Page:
5 Upcoming Ecommerce Industry Shifts and How Stores Must Adapt

The world of ecommerce is constantly changing, and online marketers need to make sure that they’re prepared for big industry shifts in 2018.

According to a Forrester report, online sales are projected to reach $460 billion this year. Still, this doesn’t mean that online retailers can continue using the same old marketing strategies and expect to rake in sales.

To drive and capitalize on growing ecommerce sales, there are only two options for online retailers. Either you adapt to the disruptions in the retail industry or you fall behind the competition.

Here is a look at which industry shifts are shaping the digital landscape and how ecommerce stores can adapt to meet the changing needs of their customers.

Improving the In-Store Experience

The retail industry is currently undergoing massive changes. Despite a growing economy, struggling retail stores are closing at record-breaking numbers — exceeding even those of the 2008 financial crisis.

The biggest disruptor to traditional retail has been the rise of ecommerce, which has refined the online shopping experience, making it fast and more convenient for consumers. With more people choosing to shop online, traditional retailers are finding it harder to attract customers to their stores.

Does this signal the end of physical retail stores? Not at all. In fact, most consumers would still rather shop in brick-and-mortar stores than online.

However, it does mean that brick-and-mortar stores must strive to provide a better, more satisfying in-store experience for their customers if they want to compete in 2018.

How Retailers Can Adapt

Thanks to mobile devices, today’s consumer is well-connected. They often know exactly what they want before they step foot inside a store.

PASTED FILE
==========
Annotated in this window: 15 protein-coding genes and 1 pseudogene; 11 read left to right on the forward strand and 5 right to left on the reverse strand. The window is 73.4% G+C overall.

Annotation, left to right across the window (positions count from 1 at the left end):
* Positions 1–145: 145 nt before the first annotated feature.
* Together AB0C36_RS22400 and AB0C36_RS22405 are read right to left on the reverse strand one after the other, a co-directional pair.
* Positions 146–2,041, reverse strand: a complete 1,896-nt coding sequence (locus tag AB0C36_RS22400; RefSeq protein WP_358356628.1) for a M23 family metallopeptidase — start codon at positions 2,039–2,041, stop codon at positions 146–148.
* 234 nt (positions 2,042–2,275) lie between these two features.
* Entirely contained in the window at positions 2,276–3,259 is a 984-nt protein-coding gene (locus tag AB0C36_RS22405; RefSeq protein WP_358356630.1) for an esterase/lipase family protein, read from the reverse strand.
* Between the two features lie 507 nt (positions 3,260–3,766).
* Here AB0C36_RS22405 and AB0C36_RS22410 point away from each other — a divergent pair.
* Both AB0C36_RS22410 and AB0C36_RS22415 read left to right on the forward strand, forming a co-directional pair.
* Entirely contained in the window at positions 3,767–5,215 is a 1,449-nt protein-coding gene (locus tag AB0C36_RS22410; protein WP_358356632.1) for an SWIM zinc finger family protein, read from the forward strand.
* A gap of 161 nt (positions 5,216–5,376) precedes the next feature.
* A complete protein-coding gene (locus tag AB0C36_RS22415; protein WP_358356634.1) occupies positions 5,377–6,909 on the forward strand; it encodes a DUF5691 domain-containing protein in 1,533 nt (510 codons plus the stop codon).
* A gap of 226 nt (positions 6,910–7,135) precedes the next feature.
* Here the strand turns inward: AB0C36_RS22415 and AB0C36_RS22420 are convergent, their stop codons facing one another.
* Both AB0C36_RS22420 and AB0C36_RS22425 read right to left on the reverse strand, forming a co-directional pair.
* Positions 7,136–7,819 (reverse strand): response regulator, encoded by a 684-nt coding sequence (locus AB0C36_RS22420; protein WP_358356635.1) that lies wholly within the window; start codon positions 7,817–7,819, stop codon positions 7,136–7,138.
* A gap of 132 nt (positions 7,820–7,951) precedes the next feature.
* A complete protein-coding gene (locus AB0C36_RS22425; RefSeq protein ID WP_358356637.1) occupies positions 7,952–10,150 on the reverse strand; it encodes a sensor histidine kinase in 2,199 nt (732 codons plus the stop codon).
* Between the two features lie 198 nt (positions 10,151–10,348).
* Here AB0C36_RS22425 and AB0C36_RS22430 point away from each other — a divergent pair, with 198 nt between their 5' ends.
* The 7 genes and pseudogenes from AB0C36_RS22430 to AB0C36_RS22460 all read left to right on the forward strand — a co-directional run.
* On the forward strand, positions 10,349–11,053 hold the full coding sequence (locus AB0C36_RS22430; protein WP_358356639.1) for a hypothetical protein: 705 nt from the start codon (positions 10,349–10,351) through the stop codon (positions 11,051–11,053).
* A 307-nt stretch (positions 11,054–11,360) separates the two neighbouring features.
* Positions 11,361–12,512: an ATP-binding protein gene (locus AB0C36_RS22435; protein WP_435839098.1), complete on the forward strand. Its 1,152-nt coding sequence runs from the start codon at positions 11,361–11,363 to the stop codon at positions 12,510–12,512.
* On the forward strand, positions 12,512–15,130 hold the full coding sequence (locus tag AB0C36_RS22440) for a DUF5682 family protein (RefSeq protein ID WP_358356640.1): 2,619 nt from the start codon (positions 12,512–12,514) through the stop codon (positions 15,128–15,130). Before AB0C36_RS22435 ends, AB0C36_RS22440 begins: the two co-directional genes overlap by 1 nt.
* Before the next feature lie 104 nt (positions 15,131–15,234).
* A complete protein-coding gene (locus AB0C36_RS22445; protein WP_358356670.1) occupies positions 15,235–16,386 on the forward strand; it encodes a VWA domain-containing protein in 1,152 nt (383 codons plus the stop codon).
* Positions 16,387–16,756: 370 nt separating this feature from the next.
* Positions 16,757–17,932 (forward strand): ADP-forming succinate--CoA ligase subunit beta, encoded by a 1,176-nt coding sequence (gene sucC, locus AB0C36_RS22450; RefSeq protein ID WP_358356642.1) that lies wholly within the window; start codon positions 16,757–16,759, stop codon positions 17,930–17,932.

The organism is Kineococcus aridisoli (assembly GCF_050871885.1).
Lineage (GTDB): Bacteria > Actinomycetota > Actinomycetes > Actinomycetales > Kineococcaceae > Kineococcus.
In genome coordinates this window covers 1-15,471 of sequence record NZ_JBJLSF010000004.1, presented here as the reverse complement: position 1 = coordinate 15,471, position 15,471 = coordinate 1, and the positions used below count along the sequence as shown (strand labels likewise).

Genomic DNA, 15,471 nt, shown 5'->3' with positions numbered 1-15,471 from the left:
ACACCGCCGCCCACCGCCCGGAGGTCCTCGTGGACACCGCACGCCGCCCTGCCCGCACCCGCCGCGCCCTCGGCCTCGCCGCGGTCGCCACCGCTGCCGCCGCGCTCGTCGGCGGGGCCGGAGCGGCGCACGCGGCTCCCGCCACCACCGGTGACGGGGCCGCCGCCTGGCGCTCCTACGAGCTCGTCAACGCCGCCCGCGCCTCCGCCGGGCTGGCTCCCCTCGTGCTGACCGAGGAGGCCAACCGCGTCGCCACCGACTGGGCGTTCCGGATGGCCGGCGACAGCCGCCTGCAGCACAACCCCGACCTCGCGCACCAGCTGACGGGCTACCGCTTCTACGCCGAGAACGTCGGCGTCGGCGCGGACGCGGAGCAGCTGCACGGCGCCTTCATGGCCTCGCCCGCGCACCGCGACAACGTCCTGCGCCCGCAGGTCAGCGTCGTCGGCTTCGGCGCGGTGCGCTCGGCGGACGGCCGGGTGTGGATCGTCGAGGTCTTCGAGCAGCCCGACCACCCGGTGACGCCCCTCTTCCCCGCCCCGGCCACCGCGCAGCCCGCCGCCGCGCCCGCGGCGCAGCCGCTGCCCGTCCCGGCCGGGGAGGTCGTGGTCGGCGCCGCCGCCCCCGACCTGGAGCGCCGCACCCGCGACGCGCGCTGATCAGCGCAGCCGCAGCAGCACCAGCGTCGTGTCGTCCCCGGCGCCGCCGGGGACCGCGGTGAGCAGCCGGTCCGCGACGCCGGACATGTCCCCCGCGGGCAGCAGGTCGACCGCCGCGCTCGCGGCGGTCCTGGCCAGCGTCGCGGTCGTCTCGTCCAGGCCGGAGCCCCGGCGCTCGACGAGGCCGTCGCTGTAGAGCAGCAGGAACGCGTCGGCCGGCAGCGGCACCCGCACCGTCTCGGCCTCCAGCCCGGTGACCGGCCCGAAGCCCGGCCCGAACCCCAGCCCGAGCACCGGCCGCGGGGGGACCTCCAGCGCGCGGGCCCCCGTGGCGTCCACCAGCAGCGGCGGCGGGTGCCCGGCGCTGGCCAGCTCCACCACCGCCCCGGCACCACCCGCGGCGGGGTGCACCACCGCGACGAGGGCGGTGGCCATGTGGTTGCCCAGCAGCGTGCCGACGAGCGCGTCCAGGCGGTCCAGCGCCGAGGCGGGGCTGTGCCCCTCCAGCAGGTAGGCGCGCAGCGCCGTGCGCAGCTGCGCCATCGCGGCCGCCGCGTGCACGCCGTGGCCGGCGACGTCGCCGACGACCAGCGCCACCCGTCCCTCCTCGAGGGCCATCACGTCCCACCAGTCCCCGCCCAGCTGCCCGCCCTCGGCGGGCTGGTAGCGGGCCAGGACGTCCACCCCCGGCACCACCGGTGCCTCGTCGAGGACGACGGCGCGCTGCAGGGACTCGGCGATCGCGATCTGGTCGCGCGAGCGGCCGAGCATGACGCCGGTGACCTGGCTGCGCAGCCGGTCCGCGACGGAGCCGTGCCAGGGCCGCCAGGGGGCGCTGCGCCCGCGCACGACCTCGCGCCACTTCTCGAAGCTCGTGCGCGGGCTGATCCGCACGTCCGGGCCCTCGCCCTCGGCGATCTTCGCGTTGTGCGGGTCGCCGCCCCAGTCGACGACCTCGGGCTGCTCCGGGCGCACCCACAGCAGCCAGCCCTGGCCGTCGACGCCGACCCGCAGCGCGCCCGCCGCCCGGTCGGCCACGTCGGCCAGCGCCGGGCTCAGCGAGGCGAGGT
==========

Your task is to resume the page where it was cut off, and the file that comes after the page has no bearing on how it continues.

To drive sales and revenue in 2018, retailers must provide exceptional in-store customer service. One way to achieve this is by improving the option to buy online and pick up in-store.

Providing same-day shipping is another way to improve customer satisfaction and win customer loyalty. By improving both online and in-store experiences, retailers can drive more revenue in the coming year.

Consumer Preference Toward Smaller Businesses

Despite the increasing number of mergers, Americans still prefer to shop with small businesses. According to a recent Gallup poll, 70% of Americans feel confident when they shop with small businesses, as opposed to 21% of people who trust big brands.

While this is good news for small businesses, customers are still lured by the promise of lower product prices and higher warehouse efficiencies. How can small online retailers compete to retain their loyal customers?

How Retailers Can Adapt

By using consumer confidence to their advantage, small online retailers can drive sales and grow customer loyalty. To do this, they must create a compelling value proposition in their marketing campaigns.

Additionally, small- and medium-sized ecommerce stores must adopt automated marketing solutions to streamline their marketing processes, which will improve their time management and make better use of their resources.